By Christopher Randall     7/27/2016

Turning 40 typically causes concern for people as they approach this notorious milestone birthday. For the Roman Catholic Diocese of Orange, however, turning 40 is something to celebrate with welcome arms and unabashed pride.

In four decades, the Diocese has grown to 1.3 million Catholics (making it the 12th largest Diocese in the country) from about 300,000 – the number of Catholics who were living in O.C. on June 18, 1976.Turning 40 typically causes concern for people as they approach this notorious milestone birthday. For the Roman Catholic Diocese of Orange, however, turning 40 is something to celebrate with welcome arms and unabashed pride.

That’s the day the Diocese officially was established at a liturgical service at Holy Family Cathedral in Orange, the seat of the Diocese until 2012, when the Diocese purchased the Crystal Cathedral in Garden Grove and renamed the 34-acre campus Christ Cathedral.

For two O.C. priests who have matured along with the Diocese – the Rev. Msgr. Arthur A. Holquin, episcopal vicar for divine worship for the Diocese and pastor emeritus at Mission San Juan Basilica, and the Rev. Msgr. John Urell, pastor of St. Timothy Catholic Church in Laguna Niguel – those 40 years have gone by quickly.

“The Lord has been incredibly good to us here in the Diocese,” says Holquin, 68 and semi-retired, who on May 25 celebrated his 42nd anniversary as a priest.

“It just seems like yesterday I was ordained,” adds Holquin, describing the Diocese as “rich in talent in the level of commitment of our Catholic people.”

He adds: “We are rich in vocations, we have wonderful permanent deacons to assist our priests, and we have very large and complex multilingual parishes that place unique challenges on pastors, but that bless us in so many ways.”

Urell, 64, was in the seminary when the Diocese was established. His class was the first, in June 1978, to be ordained here. Urell worked for the Diocese for 20 years, ultimately serving as vicar general before returning to parish work, first at St. Norbert’s in Orange and, for the last nine years, at St. Timothy.



There are too many milestones in the first four decades of the Diocese of Orange to mention here – the establishment of Christ Cathedral being one of the biggest. The Diocese has published a hardcover coffee table book detailing its 40-year history, “Call to Mission,” along with an illustrated version for younger readers.

Holquin and Urell shared what they view as a few critical developments along the journey.

Both cited the influx of Vietnamese refugees after the Fall of Saigon in 1975 as critical to shaping the size and complexion of the Diocese — both congregations and priests.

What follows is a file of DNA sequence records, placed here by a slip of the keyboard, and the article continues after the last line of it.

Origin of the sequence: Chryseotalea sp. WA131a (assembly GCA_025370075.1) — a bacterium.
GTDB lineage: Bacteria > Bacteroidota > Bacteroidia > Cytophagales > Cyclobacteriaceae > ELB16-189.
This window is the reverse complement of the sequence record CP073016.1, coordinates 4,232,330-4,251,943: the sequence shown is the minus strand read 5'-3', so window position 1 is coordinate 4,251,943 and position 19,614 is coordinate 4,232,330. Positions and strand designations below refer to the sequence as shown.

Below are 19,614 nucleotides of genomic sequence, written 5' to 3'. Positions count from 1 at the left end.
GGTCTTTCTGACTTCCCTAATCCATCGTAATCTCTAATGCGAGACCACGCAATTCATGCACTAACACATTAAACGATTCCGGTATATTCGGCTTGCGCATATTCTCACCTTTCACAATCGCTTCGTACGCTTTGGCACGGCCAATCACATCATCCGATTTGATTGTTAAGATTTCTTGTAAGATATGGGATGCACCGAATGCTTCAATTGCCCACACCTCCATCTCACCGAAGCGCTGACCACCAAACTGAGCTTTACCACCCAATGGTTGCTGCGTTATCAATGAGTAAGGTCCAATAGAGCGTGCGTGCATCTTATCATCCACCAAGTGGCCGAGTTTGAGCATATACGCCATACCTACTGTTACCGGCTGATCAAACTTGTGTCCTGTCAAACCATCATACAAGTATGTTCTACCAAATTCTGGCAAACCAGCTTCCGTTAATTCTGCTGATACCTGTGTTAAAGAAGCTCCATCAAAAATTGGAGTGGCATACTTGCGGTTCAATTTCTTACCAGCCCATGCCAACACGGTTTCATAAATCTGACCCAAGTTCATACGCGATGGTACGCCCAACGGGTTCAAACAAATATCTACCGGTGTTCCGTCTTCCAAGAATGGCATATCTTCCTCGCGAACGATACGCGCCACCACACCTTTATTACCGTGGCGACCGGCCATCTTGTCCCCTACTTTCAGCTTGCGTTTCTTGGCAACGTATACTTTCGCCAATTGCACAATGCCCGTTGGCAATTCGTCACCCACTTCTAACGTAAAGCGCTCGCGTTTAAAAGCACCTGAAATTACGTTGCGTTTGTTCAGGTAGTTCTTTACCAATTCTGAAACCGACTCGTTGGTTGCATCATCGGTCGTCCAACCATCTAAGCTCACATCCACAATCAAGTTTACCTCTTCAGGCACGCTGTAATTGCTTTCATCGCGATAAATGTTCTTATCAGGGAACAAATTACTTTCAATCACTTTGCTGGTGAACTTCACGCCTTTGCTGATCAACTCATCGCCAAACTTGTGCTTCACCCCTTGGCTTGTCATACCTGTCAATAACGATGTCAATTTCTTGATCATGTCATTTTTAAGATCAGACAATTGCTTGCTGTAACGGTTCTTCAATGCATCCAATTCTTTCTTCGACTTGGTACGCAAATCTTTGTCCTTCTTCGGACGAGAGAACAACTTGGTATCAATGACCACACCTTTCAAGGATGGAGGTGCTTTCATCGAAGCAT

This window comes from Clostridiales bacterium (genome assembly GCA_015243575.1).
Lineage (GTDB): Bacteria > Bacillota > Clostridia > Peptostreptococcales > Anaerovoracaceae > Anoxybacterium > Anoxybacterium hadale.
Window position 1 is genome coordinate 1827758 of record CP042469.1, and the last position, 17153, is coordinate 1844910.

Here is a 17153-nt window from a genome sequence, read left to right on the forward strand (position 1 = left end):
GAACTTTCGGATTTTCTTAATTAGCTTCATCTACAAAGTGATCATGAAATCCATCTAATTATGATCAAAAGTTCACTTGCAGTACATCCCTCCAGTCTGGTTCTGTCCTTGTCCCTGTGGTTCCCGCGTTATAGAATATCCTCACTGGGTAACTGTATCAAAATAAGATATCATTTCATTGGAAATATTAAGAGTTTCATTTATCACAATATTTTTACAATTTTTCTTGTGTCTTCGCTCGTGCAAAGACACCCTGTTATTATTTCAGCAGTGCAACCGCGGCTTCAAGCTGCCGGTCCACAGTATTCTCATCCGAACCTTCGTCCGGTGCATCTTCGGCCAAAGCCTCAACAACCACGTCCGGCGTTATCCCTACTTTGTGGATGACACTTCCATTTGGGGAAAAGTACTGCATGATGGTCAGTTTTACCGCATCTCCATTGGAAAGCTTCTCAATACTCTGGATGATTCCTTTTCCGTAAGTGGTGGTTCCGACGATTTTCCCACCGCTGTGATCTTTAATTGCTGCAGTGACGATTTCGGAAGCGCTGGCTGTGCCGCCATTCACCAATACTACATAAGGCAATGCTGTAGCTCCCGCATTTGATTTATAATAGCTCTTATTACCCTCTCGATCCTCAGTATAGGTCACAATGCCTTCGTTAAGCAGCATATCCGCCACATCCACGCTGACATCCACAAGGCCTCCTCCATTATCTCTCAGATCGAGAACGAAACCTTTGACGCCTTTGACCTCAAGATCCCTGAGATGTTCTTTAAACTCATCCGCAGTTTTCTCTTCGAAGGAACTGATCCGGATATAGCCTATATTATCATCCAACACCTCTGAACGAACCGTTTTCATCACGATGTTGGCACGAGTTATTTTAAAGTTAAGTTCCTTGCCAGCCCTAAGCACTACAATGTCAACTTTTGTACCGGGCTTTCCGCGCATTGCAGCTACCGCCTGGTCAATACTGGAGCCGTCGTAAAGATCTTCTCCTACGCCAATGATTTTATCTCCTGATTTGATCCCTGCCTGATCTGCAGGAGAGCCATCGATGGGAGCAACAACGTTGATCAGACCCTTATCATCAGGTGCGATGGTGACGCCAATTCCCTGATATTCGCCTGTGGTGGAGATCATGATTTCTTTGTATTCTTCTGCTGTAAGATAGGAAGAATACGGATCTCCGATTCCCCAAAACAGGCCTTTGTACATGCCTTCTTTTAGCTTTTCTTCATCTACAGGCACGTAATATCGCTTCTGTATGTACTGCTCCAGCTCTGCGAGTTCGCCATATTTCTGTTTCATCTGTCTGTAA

Holquin noted that founding Bishop William R. Johnson (1976-86) was instrumental in getting a number of parishes to adopt immigrant Vietnamese families, regardless of their faith.

“The biggest change, far and away, has been the change in the culture of the Diocese brought on by multiethnic groups,” says Urell, adding that when he began his priesthood English was the only language spoken at parishes.

No longer.

Vietnamese priests, for example, now account for at least a third of the Diocese’s 263 ordained priests. Masses in Vietnamese and Spanish, and sometimes Chinese, are celebrated every week at the Christ Cathedral campus.

Both monsignors noted that Johnson made it a point not to segregate parishes by ethnicities. Cultural centers, instead, were established, such as for the Korean community.

Notes Urell: “The Catholic family is one family of God.”

Holquin, who was tasked with planning the liturgical Mass to mark the founding of the Diocese, as well as many other landmark events, including the first papal visit to the West Coast by Pope John Paul II in 1987, says the Diocese is “forever grateful” for the Sisters of St. Joseph in Orange for providing space for the Diocese’s first pastoral offices.

And he cited the Diocese’s longstanding commitment to youth ministry, and the establishment by Johnson of what is now the Diocese Pastoral Service Appeal (PSA) campaign, which raises ancillary funds to support work of Diocese, as vital to the Diocese’s growth.

“The bishop was very astute at laying the foundations for the Diocese to grow,” Holquin says.

Urell noted the “wonderful role” the Diocese’s women religious have played in creating so many different ministries for the Diocese, the professionalism of lay ministry, and the commitment of all four bishops – Johnson, Norman McFarland (1987-1998), Tod Brown (1998-2012), and Kevin Vann (2012-present) – to send priests away for further study as hallmarks that make the Diocese of Orange special.

Whatever the future of the Diocese of Orange holds, one thing is certain: The Diocese, top officials say, never will waver in its mission to serve the spiritual needs of O.C. – especially those most in need.

“Our family of faith continues to follow in the footsteps laid by St. Junipero Serra so many years ago,” Bishop Kevin Vann says. “And that is, sharing the immense mercy of Christ with all we encounter and seeking to offer that mercy to the poor and vulnerable.”


-Number of Catholics: 1.3 million

-Total land area: 790 square miles

-Number of parishes: 57, plus five cultural centers

Ÿ-Number of priests: 263

-Number of sisters: 291

Ÿ-Schools: 32 elementary schools (diocesan, parish, private), seven high schools (diocesan and parish)